The present invention provides a fiber reinforced plastic pipe having a hollow tubular body with a wall structure formed from a plurality of layers, each layer containing fibers that may be the same for each layer or different, the fibers being fixed in a resin binder and oriented at a substantially fixed angle with respect to the longitudinal axis of the pipe, comprising: an outer axial load-bearing layer containing a plurality of first fibers, the first fibers ranging in thickness (diameter) from about 1 to less than 14 μm and disposed at a substantially fixed angle ranging from 0° to about +/−30°, and a second layer in fixed contact with the outer layer disposed radially inward of the outer layer, the second layer containing a plurality of second fibers disposed at a substantially fixed angle of greater than +/−30°, the second fibers ranging in thickness (diameter) from about 1 μm to about 24 μm.
The pipe is designed so that when male threaded joint sections are molded or cut at the outer wall surface of one or both ends of the pipe, the molded/cut threads extend into/onto the axial load bearing layer of the pipe such that this layer carries substantially all of the axial stress generated during the mechanics of fossil fuel recovery. This reduces the shear stress and axial strain mismatch between the axial load bearing layer and adjacent layer(s) which are designed to maximize the hoop strength of the pipe.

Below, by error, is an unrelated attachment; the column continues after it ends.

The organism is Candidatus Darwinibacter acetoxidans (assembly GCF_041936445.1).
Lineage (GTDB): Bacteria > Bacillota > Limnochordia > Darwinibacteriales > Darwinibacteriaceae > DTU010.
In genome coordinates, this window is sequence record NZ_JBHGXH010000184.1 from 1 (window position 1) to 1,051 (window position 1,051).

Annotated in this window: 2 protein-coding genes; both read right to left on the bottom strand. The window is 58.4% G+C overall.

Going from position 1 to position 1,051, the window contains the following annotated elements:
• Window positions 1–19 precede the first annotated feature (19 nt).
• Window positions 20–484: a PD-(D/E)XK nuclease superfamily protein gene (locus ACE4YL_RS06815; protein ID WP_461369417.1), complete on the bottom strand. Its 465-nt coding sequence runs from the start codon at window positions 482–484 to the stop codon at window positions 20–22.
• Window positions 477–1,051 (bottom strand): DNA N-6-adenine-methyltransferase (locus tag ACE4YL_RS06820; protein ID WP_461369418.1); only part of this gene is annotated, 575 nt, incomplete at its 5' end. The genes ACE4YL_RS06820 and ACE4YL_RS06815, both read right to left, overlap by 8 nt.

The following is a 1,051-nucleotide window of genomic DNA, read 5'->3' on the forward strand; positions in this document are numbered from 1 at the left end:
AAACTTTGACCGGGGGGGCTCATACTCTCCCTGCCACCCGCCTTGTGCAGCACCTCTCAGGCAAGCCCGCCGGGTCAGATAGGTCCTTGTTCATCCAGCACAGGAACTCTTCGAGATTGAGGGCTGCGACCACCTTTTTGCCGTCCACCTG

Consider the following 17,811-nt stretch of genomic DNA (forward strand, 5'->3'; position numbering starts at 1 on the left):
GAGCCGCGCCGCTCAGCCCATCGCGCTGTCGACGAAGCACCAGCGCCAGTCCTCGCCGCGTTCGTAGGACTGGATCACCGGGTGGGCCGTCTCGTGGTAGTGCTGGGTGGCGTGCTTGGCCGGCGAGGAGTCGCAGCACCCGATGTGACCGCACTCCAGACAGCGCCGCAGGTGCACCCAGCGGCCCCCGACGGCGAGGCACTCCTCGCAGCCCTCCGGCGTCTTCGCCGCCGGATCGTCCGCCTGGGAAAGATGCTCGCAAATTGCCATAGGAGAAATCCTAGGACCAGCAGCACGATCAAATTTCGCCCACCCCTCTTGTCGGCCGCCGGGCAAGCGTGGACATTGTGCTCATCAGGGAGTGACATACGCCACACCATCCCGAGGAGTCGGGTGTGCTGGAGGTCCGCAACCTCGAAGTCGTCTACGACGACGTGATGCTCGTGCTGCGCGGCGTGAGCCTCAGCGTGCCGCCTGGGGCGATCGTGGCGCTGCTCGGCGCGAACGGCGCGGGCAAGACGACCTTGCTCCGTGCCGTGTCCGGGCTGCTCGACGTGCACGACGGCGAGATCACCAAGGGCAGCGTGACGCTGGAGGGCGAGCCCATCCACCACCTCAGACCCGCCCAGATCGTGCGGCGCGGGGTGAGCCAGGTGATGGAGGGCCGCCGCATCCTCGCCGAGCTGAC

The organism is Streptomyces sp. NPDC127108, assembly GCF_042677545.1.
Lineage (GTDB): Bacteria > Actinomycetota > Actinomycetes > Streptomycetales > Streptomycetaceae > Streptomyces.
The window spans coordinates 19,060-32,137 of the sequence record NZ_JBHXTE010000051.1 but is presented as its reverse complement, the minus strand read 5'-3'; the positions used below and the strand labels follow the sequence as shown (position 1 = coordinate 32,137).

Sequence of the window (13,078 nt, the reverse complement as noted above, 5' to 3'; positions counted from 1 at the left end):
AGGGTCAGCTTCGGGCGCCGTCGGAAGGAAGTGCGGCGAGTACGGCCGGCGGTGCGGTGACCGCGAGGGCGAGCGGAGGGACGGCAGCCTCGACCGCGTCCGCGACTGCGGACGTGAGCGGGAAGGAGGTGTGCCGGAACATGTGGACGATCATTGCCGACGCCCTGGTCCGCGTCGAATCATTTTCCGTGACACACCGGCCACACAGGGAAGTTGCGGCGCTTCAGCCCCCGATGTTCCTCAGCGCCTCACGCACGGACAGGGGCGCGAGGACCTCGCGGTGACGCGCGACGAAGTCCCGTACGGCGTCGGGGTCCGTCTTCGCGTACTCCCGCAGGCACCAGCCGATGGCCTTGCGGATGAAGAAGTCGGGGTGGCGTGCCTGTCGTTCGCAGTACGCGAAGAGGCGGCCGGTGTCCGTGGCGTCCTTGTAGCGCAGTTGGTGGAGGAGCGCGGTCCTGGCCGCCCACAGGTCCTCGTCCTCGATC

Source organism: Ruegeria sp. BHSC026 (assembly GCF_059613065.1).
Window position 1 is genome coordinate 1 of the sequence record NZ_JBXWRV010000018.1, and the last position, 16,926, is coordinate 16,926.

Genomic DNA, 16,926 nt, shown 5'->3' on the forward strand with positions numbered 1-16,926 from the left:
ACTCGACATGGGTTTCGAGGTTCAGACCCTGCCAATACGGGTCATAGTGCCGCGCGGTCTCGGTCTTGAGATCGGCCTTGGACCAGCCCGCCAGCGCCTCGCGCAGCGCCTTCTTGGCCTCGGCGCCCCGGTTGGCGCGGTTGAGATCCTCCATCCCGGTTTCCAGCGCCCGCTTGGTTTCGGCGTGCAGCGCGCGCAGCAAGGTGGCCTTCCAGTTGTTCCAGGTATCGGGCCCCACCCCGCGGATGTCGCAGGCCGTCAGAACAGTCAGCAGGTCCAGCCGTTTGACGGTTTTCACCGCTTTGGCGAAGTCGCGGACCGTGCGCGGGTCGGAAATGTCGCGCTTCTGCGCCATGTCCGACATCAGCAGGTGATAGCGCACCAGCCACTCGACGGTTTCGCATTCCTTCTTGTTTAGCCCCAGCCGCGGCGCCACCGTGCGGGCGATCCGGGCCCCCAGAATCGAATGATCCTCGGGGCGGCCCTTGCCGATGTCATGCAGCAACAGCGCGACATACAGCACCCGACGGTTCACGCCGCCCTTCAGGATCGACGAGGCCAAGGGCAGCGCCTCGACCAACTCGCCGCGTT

As used herein, substantially fixed means that the angle will only vary by the amount of accuracy in the filament winding equipment when a fixed angle is chosen. Typically, no more than plus or minus 5 degrees, preferably no more than plus or minus 2 degrees, and more preferably no more than plus or minus 1 degree of variation will be present. One skilled in the art recognizes that the lower the variation, the better. However, it is also recognized that slight variations are, in most cases, unavoidable.
FIG. 1 is an elevation view in partial section of the composite pipe element of this invention.
FIGS. 2 and 3 are schematic cross sectional views of the wall section of two different commercial composite pipes having a plurality of layers having alternating fiber orientations.
FIG. 4 is a schematic cross sectional view of the wall section of a two layer composite pipe wherein the fiber orientations in each layer are in accordance with this invention.
Referring to the drawings, FIG. 1 shows an elevational view in partial section of a male threaded end section of pipe constructed in accordance with an embodiment of this invention. As shown, the pipe consists of an elongated hollow tubular body 1 constructed of three laminated fiber reinforced polymer layers shown at 2, 3 and 4 respectively and an optional fourth protective or wrapping layer shown at 5. The end section of the pipe shown at 6 comprises a male threaded tapered joint section cut or molded into outer reinforced layer 4. Reinforcing fibers shown forming helical patterns at 2 and 3 and a horizontal pattern at 4 are drawn to illustrate fiber winding patterns and are not drawn to scale to show fiber winding density. Fibers, also referred to herein as filaments, may be bundled, wound, or otherwise twisted together prior to pipe fabrication.